[an error occurred while processing this directive]
BBC News
watch One-Minute World News
Languages
Last Updated: Friday, 7 September 2007, 05:32 GMT 06:32 UK
Typhoon Fitow hits central Japan
A firefighter looks at the swollen Tama river near Tokyo on 7 September 2007
Rescuers searched a swollen river for missing homeless people
Typhoon Fitow has brought high winds and torrential rain to central Japan, killing one person and leaving several others missing.

Train services and flights in the Tokyo region were cancelled and more than 80,000 houses left without power.

One man died after being hit by a falling tree and rescuers were searching a river for homeless people thought to have been washed away.

About 50 people were injured by the typhoon, Japanese media said.

Typhoon Fitow hit the capital region before dawn, bringing heavy downpours and winds of up to 108 kmph (67mph).

A flood warning was briefly issued for the Tama river to the west of Tokyo.

A number of homeless people who slept in shacks on its banks were swept away by the rising waters.

A man holds an umbrella in Tokyo on 7 September 2007
Commuters faced a miserable journey into work

Rescuers plucked several people from the river using helicopters and boats, but officials said that at least two people were still missing.

Another man was reported missing in the Tokyo suburb of Kawasaki, after going to look at a swollen river.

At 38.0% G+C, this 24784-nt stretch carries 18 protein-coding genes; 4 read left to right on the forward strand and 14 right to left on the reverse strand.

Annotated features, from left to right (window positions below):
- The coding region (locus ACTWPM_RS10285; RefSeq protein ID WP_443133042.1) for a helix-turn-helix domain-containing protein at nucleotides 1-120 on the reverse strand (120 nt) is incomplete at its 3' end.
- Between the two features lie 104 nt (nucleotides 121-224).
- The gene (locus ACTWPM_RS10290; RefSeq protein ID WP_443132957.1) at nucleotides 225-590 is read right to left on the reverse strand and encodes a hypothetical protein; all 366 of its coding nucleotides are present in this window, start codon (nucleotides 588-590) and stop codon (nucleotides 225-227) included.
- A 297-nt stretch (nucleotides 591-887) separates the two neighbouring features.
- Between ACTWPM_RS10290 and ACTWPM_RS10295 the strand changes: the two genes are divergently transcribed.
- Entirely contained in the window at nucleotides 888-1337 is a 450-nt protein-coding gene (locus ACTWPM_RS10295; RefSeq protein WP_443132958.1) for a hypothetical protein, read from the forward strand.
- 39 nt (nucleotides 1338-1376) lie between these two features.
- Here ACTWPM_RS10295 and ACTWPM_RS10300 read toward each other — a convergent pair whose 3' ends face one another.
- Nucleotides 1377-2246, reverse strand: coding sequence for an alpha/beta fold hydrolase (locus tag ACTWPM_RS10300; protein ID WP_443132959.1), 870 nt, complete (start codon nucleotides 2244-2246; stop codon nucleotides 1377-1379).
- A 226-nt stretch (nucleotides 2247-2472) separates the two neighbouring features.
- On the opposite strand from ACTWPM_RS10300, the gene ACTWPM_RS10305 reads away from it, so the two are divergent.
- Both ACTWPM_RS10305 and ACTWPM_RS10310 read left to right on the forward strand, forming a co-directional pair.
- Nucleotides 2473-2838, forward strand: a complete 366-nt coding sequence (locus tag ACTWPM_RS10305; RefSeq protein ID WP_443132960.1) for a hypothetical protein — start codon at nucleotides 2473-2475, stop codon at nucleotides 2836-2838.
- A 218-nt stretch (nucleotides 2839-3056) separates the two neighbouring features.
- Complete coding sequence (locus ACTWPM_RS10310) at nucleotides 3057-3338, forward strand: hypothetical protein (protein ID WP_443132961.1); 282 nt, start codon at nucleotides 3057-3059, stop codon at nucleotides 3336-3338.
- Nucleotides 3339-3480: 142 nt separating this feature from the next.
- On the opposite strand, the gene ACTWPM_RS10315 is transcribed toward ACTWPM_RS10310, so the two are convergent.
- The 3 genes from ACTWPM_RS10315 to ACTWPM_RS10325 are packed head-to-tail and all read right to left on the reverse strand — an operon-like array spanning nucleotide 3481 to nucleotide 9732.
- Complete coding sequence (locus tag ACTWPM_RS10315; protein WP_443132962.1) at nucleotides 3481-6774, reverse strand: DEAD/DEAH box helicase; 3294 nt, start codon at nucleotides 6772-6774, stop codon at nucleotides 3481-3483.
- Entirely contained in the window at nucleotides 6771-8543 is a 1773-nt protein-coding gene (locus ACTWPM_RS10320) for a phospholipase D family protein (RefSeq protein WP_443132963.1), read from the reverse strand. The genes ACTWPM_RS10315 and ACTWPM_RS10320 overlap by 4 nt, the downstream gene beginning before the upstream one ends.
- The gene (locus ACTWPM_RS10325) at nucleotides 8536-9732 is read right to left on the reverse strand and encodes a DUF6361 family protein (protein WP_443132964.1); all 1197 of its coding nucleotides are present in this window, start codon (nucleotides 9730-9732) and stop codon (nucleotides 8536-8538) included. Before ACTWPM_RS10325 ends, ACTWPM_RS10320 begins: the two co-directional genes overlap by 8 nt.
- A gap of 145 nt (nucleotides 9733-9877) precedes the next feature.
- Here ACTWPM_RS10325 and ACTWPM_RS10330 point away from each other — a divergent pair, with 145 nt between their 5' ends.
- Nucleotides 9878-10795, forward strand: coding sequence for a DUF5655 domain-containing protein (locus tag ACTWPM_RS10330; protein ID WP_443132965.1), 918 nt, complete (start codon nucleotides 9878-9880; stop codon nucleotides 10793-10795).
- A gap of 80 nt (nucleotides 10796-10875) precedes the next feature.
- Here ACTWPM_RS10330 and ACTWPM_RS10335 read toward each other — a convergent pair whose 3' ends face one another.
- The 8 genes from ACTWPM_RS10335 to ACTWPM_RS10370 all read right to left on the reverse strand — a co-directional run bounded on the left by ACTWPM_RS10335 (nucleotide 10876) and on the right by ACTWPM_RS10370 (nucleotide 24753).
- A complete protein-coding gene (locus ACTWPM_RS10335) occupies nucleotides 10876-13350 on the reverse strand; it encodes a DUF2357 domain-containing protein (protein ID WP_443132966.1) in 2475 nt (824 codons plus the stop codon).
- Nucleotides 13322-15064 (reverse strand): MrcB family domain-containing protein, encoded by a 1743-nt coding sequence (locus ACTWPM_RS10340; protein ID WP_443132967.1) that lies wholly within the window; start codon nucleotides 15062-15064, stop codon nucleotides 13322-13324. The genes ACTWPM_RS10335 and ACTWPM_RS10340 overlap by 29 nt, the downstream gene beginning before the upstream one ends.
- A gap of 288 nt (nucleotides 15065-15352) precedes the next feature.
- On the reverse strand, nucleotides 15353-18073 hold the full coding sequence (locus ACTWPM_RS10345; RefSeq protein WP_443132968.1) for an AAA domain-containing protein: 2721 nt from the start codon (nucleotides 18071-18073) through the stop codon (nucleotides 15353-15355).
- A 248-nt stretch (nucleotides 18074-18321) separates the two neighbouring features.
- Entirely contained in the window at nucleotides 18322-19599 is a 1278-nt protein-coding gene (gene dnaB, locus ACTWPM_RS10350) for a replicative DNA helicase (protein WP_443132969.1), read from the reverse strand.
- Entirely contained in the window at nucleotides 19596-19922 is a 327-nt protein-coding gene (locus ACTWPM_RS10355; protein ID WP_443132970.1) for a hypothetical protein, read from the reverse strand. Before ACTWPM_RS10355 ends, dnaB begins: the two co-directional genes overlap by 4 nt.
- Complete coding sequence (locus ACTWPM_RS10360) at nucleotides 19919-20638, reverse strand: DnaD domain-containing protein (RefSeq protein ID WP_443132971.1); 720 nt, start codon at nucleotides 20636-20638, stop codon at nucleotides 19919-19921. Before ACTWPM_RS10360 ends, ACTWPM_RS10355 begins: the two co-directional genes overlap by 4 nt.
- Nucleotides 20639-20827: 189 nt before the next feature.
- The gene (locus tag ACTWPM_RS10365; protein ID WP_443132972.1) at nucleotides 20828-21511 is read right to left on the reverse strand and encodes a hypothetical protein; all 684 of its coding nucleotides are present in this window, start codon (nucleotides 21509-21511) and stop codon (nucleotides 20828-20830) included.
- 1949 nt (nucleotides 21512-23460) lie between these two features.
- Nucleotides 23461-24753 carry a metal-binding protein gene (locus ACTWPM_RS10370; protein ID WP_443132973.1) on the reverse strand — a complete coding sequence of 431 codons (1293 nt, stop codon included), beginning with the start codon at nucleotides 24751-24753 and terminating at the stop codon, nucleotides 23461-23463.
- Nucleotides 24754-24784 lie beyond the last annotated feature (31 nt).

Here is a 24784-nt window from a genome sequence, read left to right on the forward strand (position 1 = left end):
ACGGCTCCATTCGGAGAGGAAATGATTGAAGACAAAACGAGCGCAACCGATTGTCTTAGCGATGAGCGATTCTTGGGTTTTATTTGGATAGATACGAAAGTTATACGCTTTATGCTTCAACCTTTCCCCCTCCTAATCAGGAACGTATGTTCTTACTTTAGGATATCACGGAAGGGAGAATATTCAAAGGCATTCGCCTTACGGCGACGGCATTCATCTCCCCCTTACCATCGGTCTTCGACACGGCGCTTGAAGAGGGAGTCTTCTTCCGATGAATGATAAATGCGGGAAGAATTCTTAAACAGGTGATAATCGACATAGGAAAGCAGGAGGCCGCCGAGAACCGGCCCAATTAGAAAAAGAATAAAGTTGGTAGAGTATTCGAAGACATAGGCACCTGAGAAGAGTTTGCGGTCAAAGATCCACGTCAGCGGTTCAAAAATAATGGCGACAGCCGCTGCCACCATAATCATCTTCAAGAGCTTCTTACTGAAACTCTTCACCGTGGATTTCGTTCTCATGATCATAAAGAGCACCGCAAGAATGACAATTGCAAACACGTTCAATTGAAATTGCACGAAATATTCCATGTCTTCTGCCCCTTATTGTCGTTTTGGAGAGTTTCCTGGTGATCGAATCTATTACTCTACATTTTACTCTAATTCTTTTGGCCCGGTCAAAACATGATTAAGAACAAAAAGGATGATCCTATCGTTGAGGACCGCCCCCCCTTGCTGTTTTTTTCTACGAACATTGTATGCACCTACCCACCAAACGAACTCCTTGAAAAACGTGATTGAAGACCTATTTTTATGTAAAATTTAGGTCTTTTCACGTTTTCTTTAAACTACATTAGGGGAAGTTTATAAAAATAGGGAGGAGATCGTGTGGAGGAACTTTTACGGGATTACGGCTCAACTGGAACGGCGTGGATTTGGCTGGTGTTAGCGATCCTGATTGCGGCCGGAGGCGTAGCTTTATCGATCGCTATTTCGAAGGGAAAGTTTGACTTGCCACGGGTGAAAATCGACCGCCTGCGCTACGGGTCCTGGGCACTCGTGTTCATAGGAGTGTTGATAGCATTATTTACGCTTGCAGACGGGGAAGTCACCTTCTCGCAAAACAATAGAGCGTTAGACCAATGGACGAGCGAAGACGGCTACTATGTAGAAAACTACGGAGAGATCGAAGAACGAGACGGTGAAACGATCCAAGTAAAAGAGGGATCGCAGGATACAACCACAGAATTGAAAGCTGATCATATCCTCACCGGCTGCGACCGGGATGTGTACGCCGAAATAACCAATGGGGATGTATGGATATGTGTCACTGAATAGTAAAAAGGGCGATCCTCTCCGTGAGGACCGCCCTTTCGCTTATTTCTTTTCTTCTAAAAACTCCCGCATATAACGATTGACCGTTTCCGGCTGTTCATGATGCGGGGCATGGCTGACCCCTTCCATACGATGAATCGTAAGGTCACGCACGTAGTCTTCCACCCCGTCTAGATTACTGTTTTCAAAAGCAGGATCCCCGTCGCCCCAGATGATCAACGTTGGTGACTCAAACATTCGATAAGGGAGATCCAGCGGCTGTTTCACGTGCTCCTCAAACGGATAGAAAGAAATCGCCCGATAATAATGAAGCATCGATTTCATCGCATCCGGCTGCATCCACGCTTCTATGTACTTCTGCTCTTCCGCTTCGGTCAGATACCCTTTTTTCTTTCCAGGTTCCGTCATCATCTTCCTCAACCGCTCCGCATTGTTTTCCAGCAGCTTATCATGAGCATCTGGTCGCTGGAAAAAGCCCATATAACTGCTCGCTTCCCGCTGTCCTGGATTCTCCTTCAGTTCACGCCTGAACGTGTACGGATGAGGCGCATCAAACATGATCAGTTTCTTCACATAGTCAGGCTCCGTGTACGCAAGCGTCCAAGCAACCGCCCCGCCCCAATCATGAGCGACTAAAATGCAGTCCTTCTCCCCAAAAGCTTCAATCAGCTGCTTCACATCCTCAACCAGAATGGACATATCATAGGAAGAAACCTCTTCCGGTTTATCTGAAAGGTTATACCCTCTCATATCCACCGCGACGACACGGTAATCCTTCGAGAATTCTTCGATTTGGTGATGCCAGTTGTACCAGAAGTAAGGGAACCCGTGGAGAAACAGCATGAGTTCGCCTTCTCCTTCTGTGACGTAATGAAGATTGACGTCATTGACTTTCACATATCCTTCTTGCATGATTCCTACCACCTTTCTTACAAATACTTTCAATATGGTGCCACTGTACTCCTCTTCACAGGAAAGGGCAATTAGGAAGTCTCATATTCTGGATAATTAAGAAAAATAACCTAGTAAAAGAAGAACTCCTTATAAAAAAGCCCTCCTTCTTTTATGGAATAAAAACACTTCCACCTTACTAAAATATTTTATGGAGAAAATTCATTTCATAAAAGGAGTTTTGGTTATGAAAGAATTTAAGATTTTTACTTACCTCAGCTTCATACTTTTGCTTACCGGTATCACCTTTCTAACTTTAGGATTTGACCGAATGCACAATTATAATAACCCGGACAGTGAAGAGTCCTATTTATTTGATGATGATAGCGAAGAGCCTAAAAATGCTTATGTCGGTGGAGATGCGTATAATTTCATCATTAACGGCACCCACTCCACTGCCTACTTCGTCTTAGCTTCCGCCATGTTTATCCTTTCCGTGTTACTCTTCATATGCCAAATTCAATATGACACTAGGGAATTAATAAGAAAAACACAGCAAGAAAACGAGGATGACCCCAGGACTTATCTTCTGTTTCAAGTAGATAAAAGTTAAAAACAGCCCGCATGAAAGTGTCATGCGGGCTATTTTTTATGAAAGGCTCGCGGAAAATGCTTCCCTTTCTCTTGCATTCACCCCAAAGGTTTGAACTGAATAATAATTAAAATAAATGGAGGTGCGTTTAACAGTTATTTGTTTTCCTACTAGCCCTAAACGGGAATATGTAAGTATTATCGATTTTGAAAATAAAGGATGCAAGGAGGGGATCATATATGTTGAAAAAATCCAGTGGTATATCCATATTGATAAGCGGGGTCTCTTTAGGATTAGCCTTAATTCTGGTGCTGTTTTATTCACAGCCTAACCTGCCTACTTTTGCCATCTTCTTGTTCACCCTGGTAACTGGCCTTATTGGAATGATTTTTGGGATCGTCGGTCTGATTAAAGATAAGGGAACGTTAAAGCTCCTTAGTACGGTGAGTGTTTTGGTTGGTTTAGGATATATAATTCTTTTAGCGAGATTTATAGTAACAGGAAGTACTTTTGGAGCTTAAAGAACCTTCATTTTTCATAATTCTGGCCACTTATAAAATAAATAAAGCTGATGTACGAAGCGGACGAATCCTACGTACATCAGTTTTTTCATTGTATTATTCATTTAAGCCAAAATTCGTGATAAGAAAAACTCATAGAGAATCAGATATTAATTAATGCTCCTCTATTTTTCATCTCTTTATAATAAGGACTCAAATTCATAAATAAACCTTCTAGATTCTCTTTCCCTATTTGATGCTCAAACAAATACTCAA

Many morning commuter train services in and out of the capital were suspended, while almost 200 flights were cancelled.

Fitow is expected to move northwards over the country, bringing further heavy rain.

But it has lost power and has now been downgraded to a tropical storm.


SEE ALSO
Typhoon Usagi hits southern Japan
03 Aug 07 |  Asia-Pacific
Japan typhoon Man-yi kills three
16 Jul 07 |  Asia-Pacific
Typhoon kills nine in south Japan
18 Sep 06 |  Asia-Pacific
Storm Nabi batters north Japan
08 Sep 05 |  Asia-Pacific
Animated guide: Typhoon
25 Aug 05 |  Science/Nature



FEATURES, VIEWS, ANALYSIS
Has China's housing bubble burst?
How the world's oldest clove tree defied an empire
Why Royal Ballet principal Sergei Polunin quit

PRODUCTS & SERVICES

Americas Africa Europe Middle East South Asia Asia Pacific